4. If it is important that a particular flower does not make an appearance at your event due to preferences or allergies of you or your guests, please make us aware of these flowers in writing.

Build on this foundation by establishing 12 to 15 target flowers with clients, and break these flowers into two categories: primary and secondary.

Primary target flowers are reliable, easy to source, familiar to most consumers and important to the client. Select three. Peonies, garden roses and Hydrangea are common examples. You will make an effort to source all three for the design, but you will make an extra effort to source the most important of the three. You’ll make calls, climb hills and run errands if that’s what it takes. Remember, however, that you’ve not promised any specific flower, and you are going to go the extra mile for only one of these three. If a flower is important to the client but is not reliable or easy to source, put it in the secondary category (at the top) and explain why.

Secondary target flowers are needed to complete the shape, size, color and bloom density requirements of the arrangement. Variety in shape, size and expense is important to consider when selecting these blooms. Select at least nine. On lists where some items are fragile or difficult to source, select at least 12. Like the primary flowers, you’ll do your best to source the majority of these, but to deliver on your promise of shape, size, color and bloom density, you won’t rate these items with the client; just omit and replace items, if necessary. It’s important that you have the ability to select the pieces you need in the moment. Also keep in mind that you have let the client know that everything is tentative and that you have given her the opportunity to notify you of any flowers she does not want to use. If needed, you could work (with respect to the client’s design preferences) outside this list.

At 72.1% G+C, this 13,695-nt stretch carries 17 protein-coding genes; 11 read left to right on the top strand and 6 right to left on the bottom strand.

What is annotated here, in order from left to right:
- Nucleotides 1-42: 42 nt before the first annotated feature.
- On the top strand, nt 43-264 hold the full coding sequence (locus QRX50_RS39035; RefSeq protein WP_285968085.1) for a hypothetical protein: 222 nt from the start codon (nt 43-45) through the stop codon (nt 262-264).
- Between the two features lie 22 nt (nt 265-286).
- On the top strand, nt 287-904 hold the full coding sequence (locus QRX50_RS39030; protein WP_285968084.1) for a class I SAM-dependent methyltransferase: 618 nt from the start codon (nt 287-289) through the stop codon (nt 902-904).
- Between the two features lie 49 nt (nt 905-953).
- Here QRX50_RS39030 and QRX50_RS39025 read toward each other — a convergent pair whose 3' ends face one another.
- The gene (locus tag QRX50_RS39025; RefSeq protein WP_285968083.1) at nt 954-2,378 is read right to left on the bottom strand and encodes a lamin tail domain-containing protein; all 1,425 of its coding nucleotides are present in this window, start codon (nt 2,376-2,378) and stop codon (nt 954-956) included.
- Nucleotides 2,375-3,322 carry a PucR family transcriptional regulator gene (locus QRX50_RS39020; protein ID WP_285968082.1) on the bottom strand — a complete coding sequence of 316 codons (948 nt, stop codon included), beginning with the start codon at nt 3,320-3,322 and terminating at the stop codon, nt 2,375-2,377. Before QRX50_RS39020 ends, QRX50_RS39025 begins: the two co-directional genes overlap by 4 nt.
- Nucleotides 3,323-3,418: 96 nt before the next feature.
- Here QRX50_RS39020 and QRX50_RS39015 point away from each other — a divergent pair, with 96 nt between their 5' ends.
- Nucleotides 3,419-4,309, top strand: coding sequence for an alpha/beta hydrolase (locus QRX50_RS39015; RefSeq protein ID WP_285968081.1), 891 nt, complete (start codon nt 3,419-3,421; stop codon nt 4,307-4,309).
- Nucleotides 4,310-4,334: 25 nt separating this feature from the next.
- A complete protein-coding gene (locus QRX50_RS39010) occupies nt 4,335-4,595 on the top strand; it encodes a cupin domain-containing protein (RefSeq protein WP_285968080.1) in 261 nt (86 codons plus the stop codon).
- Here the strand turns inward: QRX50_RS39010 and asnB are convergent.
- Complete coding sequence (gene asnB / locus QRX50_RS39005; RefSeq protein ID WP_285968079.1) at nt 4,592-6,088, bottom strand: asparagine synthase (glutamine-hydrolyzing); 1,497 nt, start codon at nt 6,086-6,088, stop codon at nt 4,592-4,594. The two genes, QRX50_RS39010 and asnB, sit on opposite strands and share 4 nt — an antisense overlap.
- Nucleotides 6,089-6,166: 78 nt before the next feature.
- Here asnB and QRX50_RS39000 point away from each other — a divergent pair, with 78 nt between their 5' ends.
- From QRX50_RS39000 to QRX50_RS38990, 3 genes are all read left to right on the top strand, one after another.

By not promising stem quantities or flower types, you are able to offer a best-value arrangement with a locked-in quote months in advance because you can mix the ratio of flower types discussed to maintain reliable profit margins while meeting – and, in many cases, exceeding – the size, shape, color and bloom density promise. If garden rose prices are spiking and Hydrangea prices are stable, one rose could be substituted for two Hydrangea.

Want to skip the high-touch (personal attention/high level of interaction) floral selection process? There is a sector of consumers who would be willing to forgo the service of a floral selection process and agree to just a shape, size, color and bloom density range before purchasing. You might consider trying it, especially if your market is saturated with high-touch service options. Some buyers prefer an easy grab-and-go option.

Whatever route you take, have your client sign off on the final plan. And remember, you have to deliver on only the shape, size, color and bloom density requirements in order to meet the agreed-upon expectations. Everything else is a cherry on top!

Whatever route you take, have your client sign off on the final plan. And remember, you have to deliver on only the shape, size, color and bloom density requirements in order to meet the agreed-upon expectations. Everything else is a cherry on top!

As you work with clients, remember that your work with flowers matters, and we are cheering you on at Team Flower, the international community for professional floral education, sharing and support. Thank you for “Loving the World Through Flowers.”
We’ll catch you at teamflower.org/free (check out our free videos and other education resources), on the Team Flower Podcast (education.teamflower.org/learn?category=Podcast) or at our next conference in Albany, N.Y. in early March 2021. Happy flowering!